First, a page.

07 September, 2013

Aam Adrak (Mango Ginger) Relish

Fresh Pickle at it's best!

This particular relish, made with Mango Ginger, or Curcuma Amada (see here for more on types of Ginger) is interestingly made in many parts of India in almost exactly the same way. 

Although it is a type of ginger, it tastes more like raw mango, hence the name. It is, in fact, more closely related to it's other rhizome cousin, the Turmeric, and also known as "White" or "Mango" Turmeric in some Indian dialects.

Whenever there's anything this common in all our respective households, I cannot help marking it with a mental asterisk.

Because our culinary profile at home can best be described as a gentle bifurcation of North and South Indian cuisines.

For example, on  a random day, we might have Annam, Sambar, Pachadi, Koora, Perugu (Rice, Sambar, Chutney, Vegetable and Curds) for lunch, which is South Indian, and then Dal, Roti, Sabzi, Salad, Chaas (Lentils, Flatbread, Salad, Buttermilk) for dinner, which is North Indian. 

Then come the permutations and combinations. (We're not even remotely talking about combinations like Dosa with Fruit Salad here, that a certain individual once had . Not at all!)  I mean the permutations like Roti with Pachadi, or Subzi with Annam - which are cross-overs of a more natural kind. 

All these, besides of course, the totally new incorporations, like millets, new types of vegetables etc, which are joining an ever-increasing list of interesting, delicious and 'healthy' options to try and incorporate in our daily diet.

And, although there is some blending on the periphery, I, at least, am aware of the recipe source.  
I'm not so sure Y1 and Y2 are.  For this reason, I've lately started adding in a recipe source other than when I have a published reference to cite.

This is one dish that blends in seamlessly into the Annam-Pappu as well as the Dal-Roti, and for that matter, even the Thai, Chinese and what-have-you's.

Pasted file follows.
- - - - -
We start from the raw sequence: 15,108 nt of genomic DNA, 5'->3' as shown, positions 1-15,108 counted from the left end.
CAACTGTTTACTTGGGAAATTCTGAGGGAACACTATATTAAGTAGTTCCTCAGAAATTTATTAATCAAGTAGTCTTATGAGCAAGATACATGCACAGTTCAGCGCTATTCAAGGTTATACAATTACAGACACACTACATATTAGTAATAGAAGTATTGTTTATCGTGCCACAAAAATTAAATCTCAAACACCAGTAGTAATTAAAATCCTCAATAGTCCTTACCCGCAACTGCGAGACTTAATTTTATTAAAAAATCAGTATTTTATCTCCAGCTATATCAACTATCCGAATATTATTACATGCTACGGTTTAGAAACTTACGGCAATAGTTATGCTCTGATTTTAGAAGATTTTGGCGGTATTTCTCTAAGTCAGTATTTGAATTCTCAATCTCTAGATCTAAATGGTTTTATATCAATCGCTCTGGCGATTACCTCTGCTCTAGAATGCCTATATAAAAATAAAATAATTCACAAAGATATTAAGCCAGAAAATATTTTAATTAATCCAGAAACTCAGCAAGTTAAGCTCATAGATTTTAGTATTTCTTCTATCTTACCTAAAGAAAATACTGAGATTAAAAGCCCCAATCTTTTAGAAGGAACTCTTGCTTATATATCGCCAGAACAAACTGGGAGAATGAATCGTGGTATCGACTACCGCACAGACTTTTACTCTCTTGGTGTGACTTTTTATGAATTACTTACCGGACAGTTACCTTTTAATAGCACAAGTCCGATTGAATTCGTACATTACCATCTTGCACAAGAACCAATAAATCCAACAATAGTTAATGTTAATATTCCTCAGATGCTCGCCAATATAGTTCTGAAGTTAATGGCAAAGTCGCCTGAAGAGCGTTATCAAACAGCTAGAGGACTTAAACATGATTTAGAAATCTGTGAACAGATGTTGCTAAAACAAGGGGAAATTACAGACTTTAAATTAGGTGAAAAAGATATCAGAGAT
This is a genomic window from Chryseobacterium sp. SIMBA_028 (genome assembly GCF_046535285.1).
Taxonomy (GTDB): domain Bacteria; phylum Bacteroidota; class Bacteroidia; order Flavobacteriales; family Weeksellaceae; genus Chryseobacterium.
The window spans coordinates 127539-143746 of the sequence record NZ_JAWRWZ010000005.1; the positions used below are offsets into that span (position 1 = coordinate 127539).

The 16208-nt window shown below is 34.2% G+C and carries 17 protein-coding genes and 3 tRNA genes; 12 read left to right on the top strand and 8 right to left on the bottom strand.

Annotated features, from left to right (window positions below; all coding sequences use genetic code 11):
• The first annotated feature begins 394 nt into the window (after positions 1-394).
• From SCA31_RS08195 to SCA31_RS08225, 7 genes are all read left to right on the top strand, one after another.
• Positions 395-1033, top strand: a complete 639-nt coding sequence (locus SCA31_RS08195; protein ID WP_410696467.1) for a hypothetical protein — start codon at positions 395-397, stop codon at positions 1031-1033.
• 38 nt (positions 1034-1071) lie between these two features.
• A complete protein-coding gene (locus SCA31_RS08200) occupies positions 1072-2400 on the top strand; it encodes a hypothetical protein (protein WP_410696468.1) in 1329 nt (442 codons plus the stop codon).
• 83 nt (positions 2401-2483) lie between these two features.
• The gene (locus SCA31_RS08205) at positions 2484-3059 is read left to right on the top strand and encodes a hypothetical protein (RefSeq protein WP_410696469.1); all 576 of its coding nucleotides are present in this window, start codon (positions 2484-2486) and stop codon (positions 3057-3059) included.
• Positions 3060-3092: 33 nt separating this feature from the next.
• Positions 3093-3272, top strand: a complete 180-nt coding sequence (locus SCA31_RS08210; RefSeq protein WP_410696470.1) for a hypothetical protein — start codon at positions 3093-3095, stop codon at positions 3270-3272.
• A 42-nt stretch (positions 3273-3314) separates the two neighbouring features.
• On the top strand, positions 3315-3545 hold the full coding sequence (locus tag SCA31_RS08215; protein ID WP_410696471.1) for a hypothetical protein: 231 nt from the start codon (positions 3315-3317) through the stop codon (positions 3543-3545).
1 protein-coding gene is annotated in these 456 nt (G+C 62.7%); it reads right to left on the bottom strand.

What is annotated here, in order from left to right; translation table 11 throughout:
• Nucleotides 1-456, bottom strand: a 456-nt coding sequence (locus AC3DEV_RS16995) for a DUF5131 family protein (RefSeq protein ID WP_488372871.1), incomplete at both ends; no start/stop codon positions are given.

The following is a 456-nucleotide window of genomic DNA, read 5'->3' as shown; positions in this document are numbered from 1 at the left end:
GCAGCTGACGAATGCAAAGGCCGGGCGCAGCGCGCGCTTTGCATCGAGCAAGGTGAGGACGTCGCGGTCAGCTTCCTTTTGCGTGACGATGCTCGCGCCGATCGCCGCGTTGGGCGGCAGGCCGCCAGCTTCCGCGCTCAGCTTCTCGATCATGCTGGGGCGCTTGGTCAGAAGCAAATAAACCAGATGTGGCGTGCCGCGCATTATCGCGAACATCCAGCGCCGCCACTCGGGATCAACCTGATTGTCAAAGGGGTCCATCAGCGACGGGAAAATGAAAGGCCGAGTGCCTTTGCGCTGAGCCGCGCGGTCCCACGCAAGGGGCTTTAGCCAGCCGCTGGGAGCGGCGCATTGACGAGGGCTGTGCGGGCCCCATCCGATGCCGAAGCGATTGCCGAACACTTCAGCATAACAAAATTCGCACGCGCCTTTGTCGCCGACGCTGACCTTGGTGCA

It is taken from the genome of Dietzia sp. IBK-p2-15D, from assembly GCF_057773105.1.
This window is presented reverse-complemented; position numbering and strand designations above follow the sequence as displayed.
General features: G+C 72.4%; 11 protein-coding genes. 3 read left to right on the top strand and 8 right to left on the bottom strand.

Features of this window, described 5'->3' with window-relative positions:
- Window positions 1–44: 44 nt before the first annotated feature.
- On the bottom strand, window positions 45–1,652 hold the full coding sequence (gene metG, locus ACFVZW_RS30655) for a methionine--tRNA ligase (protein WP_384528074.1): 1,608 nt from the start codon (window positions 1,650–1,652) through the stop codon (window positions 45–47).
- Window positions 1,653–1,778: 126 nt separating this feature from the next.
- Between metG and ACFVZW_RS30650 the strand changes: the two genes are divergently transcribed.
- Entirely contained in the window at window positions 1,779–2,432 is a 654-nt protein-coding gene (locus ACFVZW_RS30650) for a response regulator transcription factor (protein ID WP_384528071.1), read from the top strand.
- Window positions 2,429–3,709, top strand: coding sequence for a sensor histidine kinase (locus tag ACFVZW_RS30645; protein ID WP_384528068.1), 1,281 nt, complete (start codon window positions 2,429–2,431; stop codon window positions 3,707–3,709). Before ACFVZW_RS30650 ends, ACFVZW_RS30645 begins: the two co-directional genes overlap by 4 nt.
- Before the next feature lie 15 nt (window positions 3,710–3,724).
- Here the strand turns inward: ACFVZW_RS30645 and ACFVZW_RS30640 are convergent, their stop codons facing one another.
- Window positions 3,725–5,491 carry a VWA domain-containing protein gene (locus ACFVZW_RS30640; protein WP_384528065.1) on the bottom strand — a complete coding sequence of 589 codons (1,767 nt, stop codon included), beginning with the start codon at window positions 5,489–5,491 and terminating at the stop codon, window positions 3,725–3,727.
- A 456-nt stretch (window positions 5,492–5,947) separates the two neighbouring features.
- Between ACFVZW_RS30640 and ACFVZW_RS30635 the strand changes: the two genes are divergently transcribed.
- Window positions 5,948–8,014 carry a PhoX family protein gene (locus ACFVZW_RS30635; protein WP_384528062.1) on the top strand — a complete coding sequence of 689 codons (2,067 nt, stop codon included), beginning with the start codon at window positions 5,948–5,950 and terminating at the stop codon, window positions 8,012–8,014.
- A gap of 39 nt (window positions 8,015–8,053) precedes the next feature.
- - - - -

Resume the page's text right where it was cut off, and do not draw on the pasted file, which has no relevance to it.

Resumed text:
Recipe Source:  Mom, Dad, MIL.

And without further ado, let's see what makes it so special -

Wash and scrape the mango ginger.
 Slice into julienne, as thick or thin as desired.

Slice or chop the green chilles (one or two).  I use the chopping jar of my hand-blender. It is super efficient at the job - that below is just one single green chilly that's been minced so fine. My hands are saved the spicy coating. If you like to bite on green chilly pieces (as I sometimes do), then chop larger pieces, or slice lengthwise, rather than mince.

 Add it to the julienned mango ginger.

Slice a lemon.  Or two. (The excess juice from the relish makes a great flavoured, tangy addition to gravies or as a dressing in salads! So use more if that's needed!)
 Add the juice to the ginger-chilly mix. It's always helpful to filter out the seeds.
 Add in the salt. Mix well.

 And it's done!  Keeps well in the fridge for several days - though it won't last that long for sure!

Great with just about anything!


  1. In never heard of mango ginger before, but this looks really tasty, thanks for sharing.

    1. It's not very commonly known, and often needs to be sought out. I have to specifically ask a couple of times from my local vendor who will then reveal a small collection of offbeat stuff (under a layer of gunny sack)including this (seasonal) mango ginger. People who buy it thinking that it's regular ginger might get a rude shock because it's not like the usual ginger at all. (Who'd gladly have raw-mango chai instead of ginger tea?!) It's best used fresh. Also good in some dals. Well worth a search!

  2. I like your choice of simple easy to prepare with great results recipes.

    1. Thanks, Maya! :) I'm partial to those kind! :) Most of what nature created is so perfect by itself. When fresh and seasonal, pretty much good to eat right away!

  3. Though I've never used mango ginger, I looooooove mango ginger pickle. One of my absolute favorites.
    Your relish is making my mouth water. *slurrrrp*

    1. Thanks, Susmitha! :) Do try the relish! Equally good with fresh turmeric rhizomes! :) What kind of pickle did you mean, is it like achaar? Never knew about it. :)

  4. Have made this recipe a few times now , thanks very much for sharing . Have lots planted so I can have it often .

    1. Thank you Michael. Wow, good to know that you've plenty growing. I've only grown it in a pot, once. :) But it's easily available in the market here (though seasonal).



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